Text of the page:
Larger events mean greater prestige for judges


SALT LAKE CITY -- You think judging figure skaters is subjective? Try judging judges.

While skaters advance to the Olympics by winning points-based competition, judges advance to the Olympics by winning approval from other judges.

And in the end, that might be the sport's biggest problem. It is hard to evaluate what makes one judge better than the next -- judges don't wobble or fall down like skaters do. But once a nation is randomly drawn to send a judge to the Olympics, it can only send one judge out of maybe a dozen qualified candidates. How can one judge possibly stand out?

"It is a tough game they are playing," Filip Bondy of the New York Daily News told ESPN's Jeremy Schaap. "They have to please their federations to some degree and at the same time, not stick out like a sore thumb."

Judges become judges on the lowest grass-roots level. Professional skaters cannot become judges until at least a year after they finish skating. So judges are housewives looking for something to fill their time, or doctors who love the sport and want to help out in the community. They begin by judging 5- and 6-year-olds. They do it for free.

Judges can advance to higher levels on the recommendation of senior judges in their area. Maybe they will get the chance to work a regional or state tournament. The figure skating world is a tight community, and it takes at least 10 years to move up to a national level, so judges spend a great deal of time with other judges and the skaters. Friendships develop.

"It's a small world, they all know you," said Mark Lund, publisher of International Figure Skating Magazine. "Obviously, they're going to pick someone good and cooperative."

"There's no doubt that the form of judging and the way judges are pointed to judge has a propensity to favor certain countries over others," said Warren Maxwell, a former British ice dance champion and world silver medalist who has served as an official in in the past.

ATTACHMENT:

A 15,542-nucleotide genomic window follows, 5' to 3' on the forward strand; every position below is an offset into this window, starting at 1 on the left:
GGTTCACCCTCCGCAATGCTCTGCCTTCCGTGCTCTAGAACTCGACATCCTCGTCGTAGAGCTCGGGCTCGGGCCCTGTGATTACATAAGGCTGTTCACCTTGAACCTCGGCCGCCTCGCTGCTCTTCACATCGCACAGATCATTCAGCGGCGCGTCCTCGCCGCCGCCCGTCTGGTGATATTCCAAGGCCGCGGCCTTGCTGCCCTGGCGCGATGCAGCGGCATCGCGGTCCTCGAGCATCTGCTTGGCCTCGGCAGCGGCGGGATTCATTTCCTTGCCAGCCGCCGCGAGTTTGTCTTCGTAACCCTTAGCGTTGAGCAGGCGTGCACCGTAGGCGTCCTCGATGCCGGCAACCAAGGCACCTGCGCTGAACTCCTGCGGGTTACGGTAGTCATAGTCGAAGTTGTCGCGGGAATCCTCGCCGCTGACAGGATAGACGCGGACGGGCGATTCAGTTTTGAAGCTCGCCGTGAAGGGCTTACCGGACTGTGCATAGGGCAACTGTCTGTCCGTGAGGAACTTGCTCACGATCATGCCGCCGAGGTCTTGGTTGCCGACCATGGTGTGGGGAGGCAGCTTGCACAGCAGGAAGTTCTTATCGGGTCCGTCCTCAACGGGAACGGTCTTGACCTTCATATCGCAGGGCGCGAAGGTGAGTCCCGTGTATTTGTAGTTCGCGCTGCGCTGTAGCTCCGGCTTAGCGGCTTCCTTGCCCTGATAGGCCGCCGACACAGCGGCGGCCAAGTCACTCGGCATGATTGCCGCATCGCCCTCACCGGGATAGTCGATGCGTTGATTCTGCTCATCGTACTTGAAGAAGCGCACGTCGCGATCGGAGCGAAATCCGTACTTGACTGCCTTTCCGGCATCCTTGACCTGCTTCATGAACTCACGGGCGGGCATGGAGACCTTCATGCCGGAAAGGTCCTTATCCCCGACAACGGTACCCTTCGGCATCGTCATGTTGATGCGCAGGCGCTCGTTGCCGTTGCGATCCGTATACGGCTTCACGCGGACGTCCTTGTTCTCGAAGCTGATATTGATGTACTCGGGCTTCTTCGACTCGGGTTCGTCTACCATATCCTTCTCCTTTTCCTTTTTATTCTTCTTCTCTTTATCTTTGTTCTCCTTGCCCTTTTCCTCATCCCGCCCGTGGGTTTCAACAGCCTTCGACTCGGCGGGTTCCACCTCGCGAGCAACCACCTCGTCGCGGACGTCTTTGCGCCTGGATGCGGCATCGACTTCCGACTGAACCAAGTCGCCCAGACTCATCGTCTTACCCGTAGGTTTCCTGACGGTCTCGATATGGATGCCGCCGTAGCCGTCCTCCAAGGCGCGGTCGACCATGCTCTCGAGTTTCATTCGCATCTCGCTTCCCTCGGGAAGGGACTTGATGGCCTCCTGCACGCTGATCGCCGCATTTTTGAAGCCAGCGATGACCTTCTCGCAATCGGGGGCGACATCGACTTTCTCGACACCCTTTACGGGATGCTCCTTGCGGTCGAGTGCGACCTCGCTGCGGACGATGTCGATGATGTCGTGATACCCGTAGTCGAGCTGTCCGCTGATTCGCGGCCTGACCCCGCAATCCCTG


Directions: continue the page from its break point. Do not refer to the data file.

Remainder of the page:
Every rung on the judging ladder brings more travel. And every stop on the judging circuit brings more prestige. And when you're giving up professional time and family time and other sources of income for the sport you love -- some judges actually pay their own way to international competitions -- travel and prestige become more and more important.

Suddenly, the next nomination or appointment looms as tempting as an Olympic medal. Those who judge international competitions get first-class plane tickets, five-star hotel rooms and invitations to the world's ritziest restaurants. The difference between judging the Olympics and judging any other event -- such as the Finlandia Cup -- is the difference between umpiring the World Series and a Double A twi-nighter.

Technically, a judge can go from the local rink to the Salt Lake Ice Center with only two seminars (one before an international appointment and one before a championship appointment) and one exam (before the championship appointment). Other than that, judges are only held accountable by an event-review meeting after every international competition. Reports from those meetings get submitted to the International Skating Union Technical Committee at season's end.

And therein lies the carrot. A position on the ISU Technical Committee brings more prestige, more travel, and a guarantee of some role in the best international competitions.

"In four more years, a judge could be out of favor," said Lund. "If you're on these committees, you're in a position of safety."

Both the pairs referee -- American Ronald Pfenning, and assistant referee Alexander Lakernik of Russia -- are members. Pairs French judge Marie-Reine Le Gougne is not. To take the next step, the support of fellow judges would help.

So what can be done in the way of reform? Several measures have been suggested, including paying judges salaries, interviewing them before as well as after an event, and subjecting them to evaluation by an independent oversight committee. Any or all would make judging more, well, judged.

"Some hard decisions must be made," said Lund, "and made now."

Eric Adelson writes for ESPN The Magazine.